Huw Price in the New York Times:
In Copenhagen the summer before last, I shared a taxi with a man who thought his chance of dying in an artificial intelligence-related accident was as high as that of heart disease or cancer. No surprise if he’d been the driver, perhaps (never tell a taxi driver that you’re a philosopher!), but this was a man who has spent his career with computers.
Indeed, he’s so talented in that field that he is one of the team who made this century so, well, 21st – who got us talking to one another on video screens, the way we knew we’d be doing in the 21st century, back when I was a boy, half a century ago. For this was Jaan Tallinn, one of the team who gave us Skype. (Since then, taking him to dinner in Trinity College here in Cambridge, I’ve had colleagues queuing up to shake his hand, thanking him for keeping them in touch with distant grandchildren.)
I knew of the suggestion that A.I. might be dangerous, of course. I had heard of the “singularity,” or “intelligence explosion”– roughly, the idea, originally due to the statistician I J Good (a Cambridge-trained former colleague of Alan Turing’s), that once machine intelligence reaches a certain point, it could take over its own process of improvement, perhaps exponentially, so that we humans would soon be left far behind. But I’d never met anyone who regarded it as such a pressing cause for concern – let alone anyone with their feet so firmly on the ground in the software business.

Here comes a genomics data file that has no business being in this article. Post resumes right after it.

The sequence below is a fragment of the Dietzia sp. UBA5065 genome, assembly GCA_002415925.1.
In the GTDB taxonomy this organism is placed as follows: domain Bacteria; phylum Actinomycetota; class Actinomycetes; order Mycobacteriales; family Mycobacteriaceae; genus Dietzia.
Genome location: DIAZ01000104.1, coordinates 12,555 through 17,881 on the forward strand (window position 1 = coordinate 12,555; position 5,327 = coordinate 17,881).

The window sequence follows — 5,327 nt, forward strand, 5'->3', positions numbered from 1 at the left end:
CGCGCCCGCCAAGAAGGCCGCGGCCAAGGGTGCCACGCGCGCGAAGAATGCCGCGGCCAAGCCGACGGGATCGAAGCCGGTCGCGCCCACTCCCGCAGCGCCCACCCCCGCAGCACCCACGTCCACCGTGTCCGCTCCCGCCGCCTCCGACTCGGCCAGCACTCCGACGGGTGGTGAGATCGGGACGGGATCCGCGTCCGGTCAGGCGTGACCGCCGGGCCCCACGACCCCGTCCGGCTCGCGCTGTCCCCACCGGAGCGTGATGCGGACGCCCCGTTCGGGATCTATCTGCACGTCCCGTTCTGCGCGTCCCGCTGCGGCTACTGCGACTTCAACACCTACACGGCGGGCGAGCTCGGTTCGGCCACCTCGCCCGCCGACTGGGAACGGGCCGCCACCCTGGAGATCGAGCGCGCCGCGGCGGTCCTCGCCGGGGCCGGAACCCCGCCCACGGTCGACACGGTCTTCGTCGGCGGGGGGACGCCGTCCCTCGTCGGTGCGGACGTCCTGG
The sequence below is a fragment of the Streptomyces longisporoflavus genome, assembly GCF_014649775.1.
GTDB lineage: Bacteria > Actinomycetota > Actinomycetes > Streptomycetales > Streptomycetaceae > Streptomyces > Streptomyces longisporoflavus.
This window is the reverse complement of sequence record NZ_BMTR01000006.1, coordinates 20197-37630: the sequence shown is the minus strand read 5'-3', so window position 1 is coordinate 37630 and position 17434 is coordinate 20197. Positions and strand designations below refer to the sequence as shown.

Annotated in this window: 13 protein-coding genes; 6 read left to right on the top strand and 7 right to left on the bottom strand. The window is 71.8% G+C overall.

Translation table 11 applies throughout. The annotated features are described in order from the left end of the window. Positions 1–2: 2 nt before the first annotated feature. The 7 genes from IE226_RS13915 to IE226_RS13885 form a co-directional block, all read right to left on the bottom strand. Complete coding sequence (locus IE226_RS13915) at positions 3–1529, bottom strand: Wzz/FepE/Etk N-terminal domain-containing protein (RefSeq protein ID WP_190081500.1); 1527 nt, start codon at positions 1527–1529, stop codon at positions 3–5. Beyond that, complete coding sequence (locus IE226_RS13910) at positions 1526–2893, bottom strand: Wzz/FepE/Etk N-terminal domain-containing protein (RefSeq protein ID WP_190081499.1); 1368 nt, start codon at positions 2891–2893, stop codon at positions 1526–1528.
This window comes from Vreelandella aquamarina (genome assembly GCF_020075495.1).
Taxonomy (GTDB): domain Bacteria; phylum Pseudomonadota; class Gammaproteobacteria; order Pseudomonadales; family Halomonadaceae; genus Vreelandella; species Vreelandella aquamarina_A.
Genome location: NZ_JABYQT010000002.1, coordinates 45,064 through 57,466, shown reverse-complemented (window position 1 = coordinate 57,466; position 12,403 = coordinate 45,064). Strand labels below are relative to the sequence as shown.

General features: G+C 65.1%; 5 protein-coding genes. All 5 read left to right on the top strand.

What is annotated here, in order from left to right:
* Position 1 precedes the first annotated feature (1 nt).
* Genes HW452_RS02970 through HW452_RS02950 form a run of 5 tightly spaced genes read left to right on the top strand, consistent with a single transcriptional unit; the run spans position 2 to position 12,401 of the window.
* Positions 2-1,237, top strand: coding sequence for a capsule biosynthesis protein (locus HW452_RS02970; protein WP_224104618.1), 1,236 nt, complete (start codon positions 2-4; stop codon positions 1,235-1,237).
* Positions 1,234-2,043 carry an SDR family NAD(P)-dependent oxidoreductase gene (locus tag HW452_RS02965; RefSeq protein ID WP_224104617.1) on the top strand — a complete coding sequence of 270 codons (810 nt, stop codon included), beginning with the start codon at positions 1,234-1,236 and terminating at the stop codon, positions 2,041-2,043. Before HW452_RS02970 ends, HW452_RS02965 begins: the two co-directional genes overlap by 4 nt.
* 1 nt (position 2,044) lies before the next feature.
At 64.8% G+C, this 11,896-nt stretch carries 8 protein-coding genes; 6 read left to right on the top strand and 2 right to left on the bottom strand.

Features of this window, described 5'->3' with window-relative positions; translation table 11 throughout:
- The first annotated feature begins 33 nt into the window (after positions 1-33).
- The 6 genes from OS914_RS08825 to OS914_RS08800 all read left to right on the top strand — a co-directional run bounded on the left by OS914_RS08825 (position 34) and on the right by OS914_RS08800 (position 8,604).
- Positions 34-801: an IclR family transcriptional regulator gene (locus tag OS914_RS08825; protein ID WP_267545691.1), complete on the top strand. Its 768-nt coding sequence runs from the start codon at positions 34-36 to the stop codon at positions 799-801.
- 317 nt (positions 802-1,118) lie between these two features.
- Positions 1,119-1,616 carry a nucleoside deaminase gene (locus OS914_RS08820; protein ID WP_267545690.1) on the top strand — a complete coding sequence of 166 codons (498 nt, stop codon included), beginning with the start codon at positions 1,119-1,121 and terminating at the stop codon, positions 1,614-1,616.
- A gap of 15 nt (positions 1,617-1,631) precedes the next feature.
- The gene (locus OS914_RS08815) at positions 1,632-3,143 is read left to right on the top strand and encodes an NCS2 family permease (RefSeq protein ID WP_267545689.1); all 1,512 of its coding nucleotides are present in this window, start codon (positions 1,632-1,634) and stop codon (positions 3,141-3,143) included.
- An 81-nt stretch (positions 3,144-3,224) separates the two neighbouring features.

I was intrigued, and also impressed, by Tallinn’s commitment to doing something about it.
Genetic evidence suggests that, four millennia ago, a group of adventurous Indians landed in Australia
From The Economist:
The story of the ascent of man usually casts Australia as the forgotten continent. Both archaeology and the genes of aboriginal Australians suggest that a mere 15,000 years were required for humanity to spread from its initial toehold outside Africa, on the Arabian side of the straits of Bab el Mandeb, to the land of Oz. The first Australians thus arrived about 45,000 years ago. After that, it took until 1788, when Captain Arthur Phillip, RN, turned up in Sydney Cove with a cargo of ne’er-do-wells to found the colony of New South Wales, for gene flow between Australia and the rest of the world to be resumed.